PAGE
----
The 7 biggest myths about American whiskey, debunked

Few lingering myths that won't seem to go away

The Prohibition Era left a gap in America's knowledge of whiskey, leading to a slew of myths and misconceptions.

Whiskey and spirits enthusiast Noah Rothbaum debunks some of these myths in his new book, "The Art of American Whiskey," which uses 100 vintage and modern labels to help tell the story of whiskey in America. Here, he clears up a few lingering myths that won't seem to go away.

Myth No. 1: The older the whiskey, the better.

"We've been trained in America to think that older is better and a marker of quality. But in fact, there's a finite number of years that you can age whiskey, otherwise you get too much wood from the barrel and they wind up tasting too woody. There are a number of very fine, extra old American whiskeys on the market that are 18, 20 years old, but those are really big exceptions. There are many excellent whiskeys that are far younger than 20 years old."

Myth No. 2: All bourbons have to come from Kentucky.

"By law, bourbon has to be made in America — it doesn't have to be made in Kentucky. We've seen people from New York, California, and everywhere in between making bourbon. The majority of bourbon is still made in Kentucky because the biggest companies are there, but it doesn't have to be made there — it just has to be made inside the U.S. Just as Champagne can only be made in Champagne or Cognac can only be made in Cognac, bourbon can only be made in America."

The men behind Willett Kentucky Bourbon Whiskey, photographed for Rothbaum's new book.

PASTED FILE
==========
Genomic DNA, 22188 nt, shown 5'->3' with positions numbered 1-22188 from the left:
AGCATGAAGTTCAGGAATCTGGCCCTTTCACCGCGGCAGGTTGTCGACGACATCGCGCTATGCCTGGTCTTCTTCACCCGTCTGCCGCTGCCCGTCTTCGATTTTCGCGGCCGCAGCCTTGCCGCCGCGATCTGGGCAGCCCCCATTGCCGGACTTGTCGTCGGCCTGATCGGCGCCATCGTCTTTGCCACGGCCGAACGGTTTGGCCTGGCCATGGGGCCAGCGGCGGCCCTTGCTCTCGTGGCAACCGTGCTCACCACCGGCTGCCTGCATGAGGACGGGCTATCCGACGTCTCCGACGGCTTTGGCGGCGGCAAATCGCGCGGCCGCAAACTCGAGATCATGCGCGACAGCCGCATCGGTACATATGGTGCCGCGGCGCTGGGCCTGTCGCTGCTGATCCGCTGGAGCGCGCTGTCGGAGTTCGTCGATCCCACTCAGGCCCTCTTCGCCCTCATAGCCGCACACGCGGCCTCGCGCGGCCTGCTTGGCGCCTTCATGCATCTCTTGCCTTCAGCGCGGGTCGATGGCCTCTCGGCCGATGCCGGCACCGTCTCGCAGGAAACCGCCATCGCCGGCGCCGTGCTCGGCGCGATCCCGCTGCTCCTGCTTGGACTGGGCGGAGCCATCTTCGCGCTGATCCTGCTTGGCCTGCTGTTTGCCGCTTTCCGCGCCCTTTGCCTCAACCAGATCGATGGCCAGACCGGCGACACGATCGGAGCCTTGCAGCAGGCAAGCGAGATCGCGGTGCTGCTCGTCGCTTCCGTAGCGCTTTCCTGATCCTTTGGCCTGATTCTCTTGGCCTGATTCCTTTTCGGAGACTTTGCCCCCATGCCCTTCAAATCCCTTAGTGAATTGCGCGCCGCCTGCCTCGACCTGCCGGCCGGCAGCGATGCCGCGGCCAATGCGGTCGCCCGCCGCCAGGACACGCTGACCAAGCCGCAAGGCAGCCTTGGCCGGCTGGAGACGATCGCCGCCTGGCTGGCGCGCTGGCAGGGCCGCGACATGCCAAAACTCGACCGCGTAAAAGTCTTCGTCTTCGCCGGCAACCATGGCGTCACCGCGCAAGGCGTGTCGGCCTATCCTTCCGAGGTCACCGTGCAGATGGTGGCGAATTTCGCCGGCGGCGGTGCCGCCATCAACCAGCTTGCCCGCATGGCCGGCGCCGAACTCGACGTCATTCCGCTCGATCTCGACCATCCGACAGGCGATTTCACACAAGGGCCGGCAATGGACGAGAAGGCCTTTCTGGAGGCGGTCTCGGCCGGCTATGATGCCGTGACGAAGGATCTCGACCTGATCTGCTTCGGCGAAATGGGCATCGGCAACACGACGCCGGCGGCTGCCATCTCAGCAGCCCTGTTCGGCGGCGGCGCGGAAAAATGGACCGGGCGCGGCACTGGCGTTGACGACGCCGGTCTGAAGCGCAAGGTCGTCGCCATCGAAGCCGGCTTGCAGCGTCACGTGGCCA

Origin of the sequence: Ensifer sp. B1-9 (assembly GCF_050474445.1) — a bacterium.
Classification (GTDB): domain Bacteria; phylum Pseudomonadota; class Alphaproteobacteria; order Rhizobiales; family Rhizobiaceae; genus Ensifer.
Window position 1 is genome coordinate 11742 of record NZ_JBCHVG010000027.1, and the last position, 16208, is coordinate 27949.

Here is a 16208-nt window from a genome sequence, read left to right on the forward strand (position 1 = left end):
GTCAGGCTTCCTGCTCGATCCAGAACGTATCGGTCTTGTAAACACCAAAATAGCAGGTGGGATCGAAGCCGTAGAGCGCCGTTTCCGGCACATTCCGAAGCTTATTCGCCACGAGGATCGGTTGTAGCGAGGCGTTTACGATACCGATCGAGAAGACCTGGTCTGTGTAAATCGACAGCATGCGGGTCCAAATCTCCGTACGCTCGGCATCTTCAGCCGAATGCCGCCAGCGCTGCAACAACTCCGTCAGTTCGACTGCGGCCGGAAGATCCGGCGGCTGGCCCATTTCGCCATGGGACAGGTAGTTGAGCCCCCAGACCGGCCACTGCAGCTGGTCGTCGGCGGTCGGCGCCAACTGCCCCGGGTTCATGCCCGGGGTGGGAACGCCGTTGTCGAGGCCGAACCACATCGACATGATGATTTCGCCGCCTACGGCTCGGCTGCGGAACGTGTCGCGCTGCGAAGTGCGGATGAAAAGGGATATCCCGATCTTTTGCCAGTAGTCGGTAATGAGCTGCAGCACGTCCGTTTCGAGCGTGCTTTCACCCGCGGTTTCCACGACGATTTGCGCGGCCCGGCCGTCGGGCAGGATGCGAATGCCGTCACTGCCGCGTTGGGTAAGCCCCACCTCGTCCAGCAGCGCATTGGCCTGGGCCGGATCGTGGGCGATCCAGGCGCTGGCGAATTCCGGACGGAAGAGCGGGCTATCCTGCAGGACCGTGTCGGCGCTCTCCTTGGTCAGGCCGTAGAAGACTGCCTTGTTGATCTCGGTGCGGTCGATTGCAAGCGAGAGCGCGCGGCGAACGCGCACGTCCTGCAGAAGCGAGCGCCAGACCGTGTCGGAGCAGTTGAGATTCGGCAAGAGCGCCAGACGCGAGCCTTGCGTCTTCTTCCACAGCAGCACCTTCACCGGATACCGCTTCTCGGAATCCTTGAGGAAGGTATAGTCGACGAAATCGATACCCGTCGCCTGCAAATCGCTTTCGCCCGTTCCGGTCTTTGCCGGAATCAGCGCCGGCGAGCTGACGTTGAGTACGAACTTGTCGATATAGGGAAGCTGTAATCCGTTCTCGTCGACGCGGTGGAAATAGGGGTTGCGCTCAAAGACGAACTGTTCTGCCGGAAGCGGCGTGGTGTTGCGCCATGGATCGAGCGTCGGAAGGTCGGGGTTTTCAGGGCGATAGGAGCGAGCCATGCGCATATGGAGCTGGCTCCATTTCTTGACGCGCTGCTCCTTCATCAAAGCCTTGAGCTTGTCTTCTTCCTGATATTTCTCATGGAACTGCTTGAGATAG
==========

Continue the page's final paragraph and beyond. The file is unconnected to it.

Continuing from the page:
Myth No. 3: Expensive whiskey trumps the cheap stuff

"There are a lot of excellent American whiskeys that don't break the bank that you can find for $25. One of the best rye whiskeys is Rittenhouse Rye, which sells for about $25 — far less than a lot of other rye whiskeys on the market."

Myth No. 4: Whiskey is a man's drink

"For so long that was such a prevailing idea, but it's obviously ridiculous ... There's nothing that should stop a woman from drinking whiskey. In fact, according to science, women are better tasters of flavor, so they actually have a better palate than men do. So if anybody should be appreciating a rich spirit ... it should be women."

Myth No. 5: Making cocktails with good whiskey is a waste

"If you're making a cocktail, you want to use the best ingredients that you have. You may not want to use your absolute rarest, best whiskey in a cocktail, but that doesn't mean you should skimp on the spirit. Great whiskeys will make great cocktails. Some of the whiskeys that people prize are ones that are high proof and have bigger flavors, which work perfectly in cocktails because they stand up to other mixers. [And] even with the dilution from the ice ... they're able to still have a lot of flavor."

Don't skimp on whiskey quality when making cocktails.

Myth No. 6: Whiskey should only be sipped in the winter

"You can drink it year-round, even in the heart of summer. Whether you're mixing it with club soda or you're mixing it with ginger ale or ginger beer, it's a very refreshing drink when it's hot and humid outside. You can also add a squeeze of lime juice to either concoction if you like."

Myth No. 7: Never add anything to whiskey

"A lot of people are worried about adding water or ice. But adding a little water actually opens up the whiskey to release more flavors and aromas.

If it's hot out and the whiskey is a big whiskey and high proof [90+], definitely feel free to add ice — and the bigger the ice cube, the better.

I think you should definitely feel free to experiment a little bit; whiskey is not that delicate. There are some very rare or exceptional whiskeys that you're not going to want to add ice or water to, but most whiskeys on the shelf may taste good with ice, or water, or club soda if that's what you like."


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